Seriously fishy characters 7: Rusalka

The Russian Rusalki are one of the few classes of spirits/demons/elementals who actually have a whole week celebration in their honor. Check it out.

Rusalka are a variation of your standard mermaid myth, though with some differences. They can go around on land for long periods thanks to her magic comb that she uses to get the tangles out of her sea green hair. There are different theories to the origin of the Rusalki. Some say they are the spirits of drowned women, or unbaptized babies who died. Others think no, they were never human at all, but elemental spirits who were born as princesses of the water.

Everyone pretty much agrees that you don’t want to go on a date with one. She’s always on the lookout for someone to join her in her games, but being a little short in the brain department, she forgets humans can’t breathe underwater.

Plus, green hair.

If you do end up ‘playing’ with a Rusalka, make the sign of the cross and she’ll let you go. Rumor has it you can also catch one in a magic circle if you’ve got the magical chops.

Sources

  • Keightley, Thomas, The World Guide to Gnomes, Fairies, Elves, and Other Little People. Avenel Books, New York, 1880

A Field Guide to Demons, Fairies, Fallen Angels and Other Subversive Spirits
A Field Guide to Demons, Fairies, Fallen Angels and Other Subversive Spirits

by Carol K. Mack, Dinah Mack

Vampires we know and love #6: Vetal

Think vampires are all the same? Think again! Vampires come in more flavors than Baskin-Robbins ice cream. So, this special DotW feature, Vampires we know and love, spotlights different kinds of bloodsucking fiends from around the world.

Vetal

While a vetal (or baital) doesn’t drink blood, it is a spirit that animates corpses, so we’ll call it close enough to a vampire for now. Especially since they are half-man, half-bat.

The vetala are Hindu spirits trapped in the dead zone between life and the afterlife because they didn’t have the proper funeral rites performed for them. They can cause miscarriages, madness, and they can kill kids.

While they can be repulsed by chanting mantras, and gotten rid of entirely by giving them the proper funeral, some Indian sorcerers have a different tactic for dealing with the vetala. They capture a vetal to work for them.

It’s pretty handy, since the vetala know the past, present, and future. So the sorcerer will make a slave out of the demon and get it to answer questions, run errands, that kind of thing.

There’s a series of famous Indian stories called Baital Pachisi or Vetala Panchvimshati, in which King Vikram tries to capture a vetal for a tantric magician.

Demonspotting 7: Baphomet: Demon, Idol, or Hoax?

Demon’s wings are as angel’s wings.
Their halos are as shining bright.
They sing as well as angels, too.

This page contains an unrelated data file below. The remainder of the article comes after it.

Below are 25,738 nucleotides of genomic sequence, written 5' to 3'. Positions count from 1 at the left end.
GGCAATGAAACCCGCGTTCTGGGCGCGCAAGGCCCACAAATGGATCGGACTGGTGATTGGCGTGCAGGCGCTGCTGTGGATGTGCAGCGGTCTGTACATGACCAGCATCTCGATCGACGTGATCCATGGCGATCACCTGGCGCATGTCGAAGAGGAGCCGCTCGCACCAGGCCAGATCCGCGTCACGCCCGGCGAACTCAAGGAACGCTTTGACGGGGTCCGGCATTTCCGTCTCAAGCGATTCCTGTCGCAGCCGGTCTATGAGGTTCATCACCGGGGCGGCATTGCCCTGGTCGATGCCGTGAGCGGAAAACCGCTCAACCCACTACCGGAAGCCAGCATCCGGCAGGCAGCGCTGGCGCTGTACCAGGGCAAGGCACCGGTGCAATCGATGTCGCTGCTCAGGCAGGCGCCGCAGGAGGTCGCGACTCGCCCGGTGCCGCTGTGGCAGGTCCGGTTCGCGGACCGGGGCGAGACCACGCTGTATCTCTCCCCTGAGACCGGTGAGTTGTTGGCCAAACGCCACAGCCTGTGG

But only when it’s night.
– Calvin Miller

Demonspotting 7: Baphomet: Demon, Idol, or Hoax?

Baphomet is another ugly-looking customer with a goat head and hooves, wings, scales, and aspects of both male and female bodies.

A guy named Eliphas Lévi claimed that Baphomet represented the sum total of the universe: intelligence, the elements, wisdom, life-giving, sin, and forgiveness. He may have something to do with the Gnostic goddess of wisdom, Mete, or not.

Some people say that Baphomet is just another word for Satan.

Some people say that Baphomet is an idol–topped with a human skull, stuffed human head (real), or just a wooden/metal representation of a human head.

And other people say that Baphomet is something the Templar Knights made up under torture. The Templars were put in jail, their money and lands seized. Their enemies tried to get them out of the way by making them admit to witchcraft.

Baphomet became associated with a picture of a Satanic goat drawn by Eliphas Lévi. This one. Baphomet

Well, if I’m a big wimp and if you tortured me, I’d agree to anything, for sure, even worshiping a goat-headed idol.

Sources

Encyclopedia of Witches, Witchcraft, and Wicca
The Encyclopedia of Witches, Witchcraft, and Wicca
(Paperback)
by Rosemary Ellen Guiley
DictionaryAngelsDictionary of Angels
Gustav Davidson
devilbookThe Devil: A Visual Guide to the Demonic, Evil, Scurrilous, and Bad (Hardcover)
by Tom Morgan, Genevieve Morgan

Adventures in Demon Hunting 11, or An Account of Creatures Strange and Wondrous: Lindwurm

More strange and mystical creatures encountered by intrepid Demon Hunters Teresa and Jolaine on what became known to history as The Great Demon Hunting Expedition of 2009: Lindwurm

This is the last adventures in demon hunting post. Sniff. I’m kinda sad about it. This has been fun for me, sharing this exciting expedition with you guys. But this is it. We’re done. So, at the end, I give you, the Lindwurm.

The Lindwurm is a wingless Swedish/Norse dragon (Yay Sweden!), whose legend traveled through Northern Europe, so tales of it are found in Germany, Austria, and other states. People bitten by the Lindwurm often die a horrible, writhing death from its poisonous bite.

Fafnir as a Lindwurm, from Arthur Rackham's illustrations for Wagner's Siegfried.

Fafnir as a Lindwurm, from Arthur Rackham's illustrations for Wagner's Siegfried.

Norse lore tells us of Fafnir, a fearless dwarf who protected his father’s gold and jewels with his warrior strength. But then Loki showed up (who else) and killed Fafnir’s brother. To complicate matters (as is Loki’s wont), he then paid the brother’s blood fine with cursed gold. Fafnir was overcome with greed for the cursed money, and killed his father to get it. The curse then came over Fafnir and turned him into a Lindwurm. The hero Sigurd hid in a pit and plunged his sword into Fafnir’s heart as he walked overhead.

LindwurmIt shows up in British heraldry, too, as a serpent-like dragon, with two legs and no wings.

Marco Polo reported seeing Lindwurms on his trip to China, but most scholars believe that he was looking at crocodiles.